ROME – On Friday, the Vatican rolled out a new expedited procedure for vetting alleged Marian apparitions or other spiritual phenomenon, ruling that they will no longer deemed supernatural, but simply that nothing stands in the way of encouraging devotion.

In an introductory presentation of the new norms, Cardinal Víctor Manuel Fernández, prefect of the Dicastery for the Doctrine of the Faith (DDF), said one of the biggest novelties is that, in order to prevent delays in the vetting process for alleged apparitions, the discernment process will end not with a declaration of ‘de supernaturalitate’ (of the supernatural).”

Rather, six different “prudential conclusions” will be given, depending on the case, he said, insisting that “as a rule,” these conclusions “do not include the possibility of declaring that the phenomenon under discernment is of supernatural origin – that is, affirming with moral certainty that it originates from a decision willed by God in a direct way.”

Fernández explained that the decision was made largely on grounds that a ruling on alleged supernatural phenomena would be reached faster, which is especially important in the digital age, and to avoid any confusion that belief in these phenomena is obligatory.

The new norms “entirely” replace the previous set, issued by Pope Paul VI in 1978, which were only published in 2011, and spell out six new rulings the DDF can give when cases of alleged apparitions arise, while insisting that from now on, no ruling deeming them to be “supernatural” in nature is to be given.

Among other things, the new norms also appear to acknowledge the use of false mysticism, the use of spiritual images or symbolism, in recent abuse scandals in the Church, insisting that careful attention must be paid to whether the alleged supernatural events are being used “as a means of or pretext for exerting control over people or carrying out abuses.”

Fernández in his preparatory note said that part of the logic for the new norms was that in the past, decisions “took an excessively long time, sometimes spanning several decades,” meaning a ruling often came when it was “too late.”

He said a revision of the 1978 norms began in 2019, and that during a November 2023 session in the DDF, it was agreed that “a comprehensive and radical revision” was needed.

The final draft of the new norms was presented to the pope on May 4, and he approved them, decreeing that they take effect on May 19, 2024, the Solemnity of Pentecost.

Fernández said another reason new norms were needed was the fact that in the past, bishops would obtain the required clearance from the Vatican to encourage devotion to an alleged apparition, but they were not allowed to say the DDF was involved.

He said some bishops had also made confusing statements implying that faithful were obliged to believe in the phenomenon such as, “I confirm the absolute truth of the facts” and “the faithful must undoubtedly consider as true,” at times acting as if the apparitions “were valued more than the Gospel itself.”

Fernández also noted that “very few cases” of alleged apparitions ever achieved a clear determination on their supernatural status, saying only six cases since 1950 had been definitively resolved.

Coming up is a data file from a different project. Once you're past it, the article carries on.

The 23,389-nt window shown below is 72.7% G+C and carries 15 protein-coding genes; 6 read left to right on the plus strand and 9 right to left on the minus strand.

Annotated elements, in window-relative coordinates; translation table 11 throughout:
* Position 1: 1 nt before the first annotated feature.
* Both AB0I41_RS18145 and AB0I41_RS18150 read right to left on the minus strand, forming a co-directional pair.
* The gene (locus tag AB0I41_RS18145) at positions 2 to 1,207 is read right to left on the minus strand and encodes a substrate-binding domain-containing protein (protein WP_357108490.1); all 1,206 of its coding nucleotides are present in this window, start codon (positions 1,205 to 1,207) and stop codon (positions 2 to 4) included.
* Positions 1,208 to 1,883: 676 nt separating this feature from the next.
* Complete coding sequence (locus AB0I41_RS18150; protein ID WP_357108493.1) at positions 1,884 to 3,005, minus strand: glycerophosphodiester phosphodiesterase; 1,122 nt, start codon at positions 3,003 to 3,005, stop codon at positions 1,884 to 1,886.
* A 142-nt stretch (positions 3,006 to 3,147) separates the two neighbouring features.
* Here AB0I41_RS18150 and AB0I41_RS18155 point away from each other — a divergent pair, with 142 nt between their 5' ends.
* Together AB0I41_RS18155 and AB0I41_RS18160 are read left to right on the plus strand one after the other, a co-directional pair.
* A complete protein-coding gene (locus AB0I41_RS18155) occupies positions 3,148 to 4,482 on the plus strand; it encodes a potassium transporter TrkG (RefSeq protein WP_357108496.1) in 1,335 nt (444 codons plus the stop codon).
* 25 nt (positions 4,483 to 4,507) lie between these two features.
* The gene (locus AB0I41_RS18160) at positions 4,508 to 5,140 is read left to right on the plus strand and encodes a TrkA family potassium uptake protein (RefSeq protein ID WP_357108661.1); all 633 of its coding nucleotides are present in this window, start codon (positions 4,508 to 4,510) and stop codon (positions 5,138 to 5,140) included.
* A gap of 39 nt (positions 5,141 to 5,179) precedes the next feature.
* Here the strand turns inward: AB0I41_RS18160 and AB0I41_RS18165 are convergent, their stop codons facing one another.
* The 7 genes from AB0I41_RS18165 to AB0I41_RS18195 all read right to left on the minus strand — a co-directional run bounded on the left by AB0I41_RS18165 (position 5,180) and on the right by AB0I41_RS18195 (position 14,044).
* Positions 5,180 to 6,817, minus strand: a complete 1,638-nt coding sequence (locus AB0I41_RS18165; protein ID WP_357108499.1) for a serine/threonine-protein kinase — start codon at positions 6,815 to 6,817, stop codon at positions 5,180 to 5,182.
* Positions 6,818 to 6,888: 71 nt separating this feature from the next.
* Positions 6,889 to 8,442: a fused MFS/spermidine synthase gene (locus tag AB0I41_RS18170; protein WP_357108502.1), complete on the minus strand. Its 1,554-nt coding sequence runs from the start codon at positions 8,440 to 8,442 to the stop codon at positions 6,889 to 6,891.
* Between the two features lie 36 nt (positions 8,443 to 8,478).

The new norms were clear in stating that the Gospels contain “all you need for the Christian life,” and that supernatural phenomena such as apparitions are not necessary or obligatory, however, at times God grants them “not to improve or complete Christ’s definitive Revelation, but to help live more fully by it in a certain period of history.”

Once an inquiry into an alleged apparition or spiritual event has been completed by the local diocesan bishop and sent to the DDF with his opinion, the Vatican office, according to the new norms, can respond with one of six conclusions.

Rather than a positive ruling on the supernatural nature of the alleged event, the DDF will now offer a conclusion of nihil obstat, or ‘nothing stands in the way.’

According to the norms, this ruling is given when, “Without expressing any certainty about the supernatural authenticity of the phenomenon itself, many signs of the action of the Holy Spirit are acknowledged…and no aspects that are particularly critical or risky have been detected, at least so far.”

In this case, the diocesan bishop is encouraged to promote devotion and pilgrimages.

The DDF can also issue the conclusion, Prae oculis habeatur, “it should be kept in mind,” which is to be given in cases in which “positive signs are recognized,” as well as “some aspects of confusion or potential risks.”

A third possible ruling is Curatur, or “it is taken care of,” which according to the norms will be given when devotion to an alleged event has already spread widely, but “various or significant critical elements are noted.”

In this case, the norms say, “a ban that could upset the People of God is not recommended,” but the diocesan bishop is asked not to encourage the phenomenon, and to promote alternative devotions instead.

A ruling of Sub mandato, “under command,” is to be given when the critical issues do not involve the alleged phenomenon, but the person or people involved “who are misusing it” either for profit, for immoral acts, or for some other personal gain.